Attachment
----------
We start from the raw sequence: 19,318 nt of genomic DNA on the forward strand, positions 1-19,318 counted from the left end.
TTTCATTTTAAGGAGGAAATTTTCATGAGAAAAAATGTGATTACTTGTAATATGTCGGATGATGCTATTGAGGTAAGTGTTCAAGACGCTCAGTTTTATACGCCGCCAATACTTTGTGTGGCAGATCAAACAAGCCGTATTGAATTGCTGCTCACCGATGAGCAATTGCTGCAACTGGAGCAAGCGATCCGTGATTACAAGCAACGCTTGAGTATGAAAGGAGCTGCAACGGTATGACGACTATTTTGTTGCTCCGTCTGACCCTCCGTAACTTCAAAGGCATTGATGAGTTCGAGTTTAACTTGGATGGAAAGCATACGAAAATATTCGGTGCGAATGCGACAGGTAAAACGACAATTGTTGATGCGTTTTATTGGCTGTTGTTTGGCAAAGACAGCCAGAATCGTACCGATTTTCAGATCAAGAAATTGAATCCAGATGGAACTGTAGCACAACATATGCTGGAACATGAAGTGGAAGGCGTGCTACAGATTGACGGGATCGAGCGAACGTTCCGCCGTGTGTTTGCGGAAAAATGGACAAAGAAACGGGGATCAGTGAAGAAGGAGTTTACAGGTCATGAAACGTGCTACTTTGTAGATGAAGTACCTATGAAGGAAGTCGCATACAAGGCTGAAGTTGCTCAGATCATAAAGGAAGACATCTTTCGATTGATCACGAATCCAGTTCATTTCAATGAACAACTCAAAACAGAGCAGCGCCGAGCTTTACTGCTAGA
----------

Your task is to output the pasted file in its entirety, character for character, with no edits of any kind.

We start from the raw sequence: 19,318 nt of genomic DNA on the forward strand, positions 1-19,318 counted from the left end.
TTTCATTTTAAGGAGGAAATTTTCATGAGAAAAAATGTGATTACTTGTAATATGTCGGATGATGCTATTGAGGTAAGTGTTCAAGACGCTCAGTTTTATACGCCGCCAATACTTTGTGTGGCAGATCAAACAAGCCGTATTGAATTGCTGCTCACCGATGAGCAATTGCTGCAACTGGAGCAAGCGATCCGTGATTACAAGCAACGCTTGAGTATGAAAGGAGCTGCAACGGTATGACGACTATTTTGTTGCTCCGTCTGACCCTCCGTAACTTCAAAGGCATTGATGAGTTCGAGTTTAACTTGGATGGAAAGCATACGAAAATATTCGGTGCGAATGCGACAGGTAAAACGACAATTGTTGATGCGTTTTATTGGCTGTTGTTTGGCAAAGACAGCCAGAATCGTACCGATTTTCAGATCAAGAAATTGAATCCAGATGGAACTGTAGCACAACATATGCTGGAACATGAAGTGGAAGGCGTGCTACAGATTGACGGGATCGAGCGAACGTTCCGCCGTGTGTTTGCGGAAAAATGGACAAAGAAACGGGGATCAGTGAAGAAGGAGTTTACAGGTCATGAAACGTGCTACTTTGTAGATGAAGTACCTATGAAGGAAGTCGCATACAAGGCTGAAGTTGCTCAGATCATAAAGGAAGACATCTTTCGATTGATCACGAATCCAGTTCATTTCAATGAACAACTCAAAACAGAGCAGCGCCGAGCTTTACTGCTAGA